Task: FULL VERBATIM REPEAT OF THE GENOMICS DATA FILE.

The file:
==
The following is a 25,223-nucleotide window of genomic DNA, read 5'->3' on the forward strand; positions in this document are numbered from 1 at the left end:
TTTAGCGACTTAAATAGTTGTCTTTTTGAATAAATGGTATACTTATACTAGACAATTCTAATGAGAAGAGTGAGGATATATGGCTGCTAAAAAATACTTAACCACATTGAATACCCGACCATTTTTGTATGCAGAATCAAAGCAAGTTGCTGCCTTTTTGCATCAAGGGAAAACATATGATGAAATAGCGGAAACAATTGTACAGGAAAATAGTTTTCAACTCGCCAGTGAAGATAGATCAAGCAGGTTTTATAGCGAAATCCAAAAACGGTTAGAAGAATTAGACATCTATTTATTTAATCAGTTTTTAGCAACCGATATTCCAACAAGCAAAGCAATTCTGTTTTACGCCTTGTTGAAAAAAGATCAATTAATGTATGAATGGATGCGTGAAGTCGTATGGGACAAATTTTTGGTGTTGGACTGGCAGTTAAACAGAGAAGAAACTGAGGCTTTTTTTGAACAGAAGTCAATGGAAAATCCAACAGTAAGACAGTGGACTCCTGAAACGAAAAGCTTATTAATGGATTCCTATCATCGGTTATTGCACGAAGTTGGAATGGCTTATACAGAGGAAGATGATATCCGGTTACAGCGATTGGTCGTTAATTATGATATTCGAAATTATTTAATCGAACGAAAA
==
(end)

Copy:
The following is a 25,223-nucleotide window of genomic DNA, read 5'->3' on the forward strand; positions in this document are numbered from 1 at the left end:
TTTAGCGACTTAAATAGTTGTCTTTTTGAATAAATGGTATACTTATACTAGACAATTCTAATGAGAAGAGTGAGGATATATGGCTGCTAAAAAATACTTAACCACATTGAATACCCGACCATTTTTGTATGCAGAATCAAAGCAAGTTGCTGCCTTTTTGCATCAAGGGAAAACATATGATGAAATAGCGGAAACAATTGTACAGGAAAATAGTTTTCAACTCGCCAGTGAAGATAGATCAAGCAGGTTTTATAGCGAAATCCAAAAACGGTTAGAAGAATTAGACATCTATTTATTTAATCAGTTTTTAGCAACCGATATTCCAACAAGCAAAGCAATTCTGTTTTACGCCTTGTTGAAAAAAGATCAATTAATGTATGAATGGATGCGTGAAGTCGTATGGGACAAATTTTTGGTGTTGGACTGGCAGTTAAACAGAGAAGAAACTGAGGCTTTTTTTGAACAGAAGTCAATGGAAAATCCAACAGTAAGACAGTGGACTCCTGAAACGAAAAGCTTATTAATGGATTCCTATCATCGGTTATTGCACGAAGTTGGAATGGCTTATACAGAGGAAGATGATATCCGGTTACAGCGATTGGTCGTTAATTATGATATTCGAAATTATTTAATCGAACGAAAA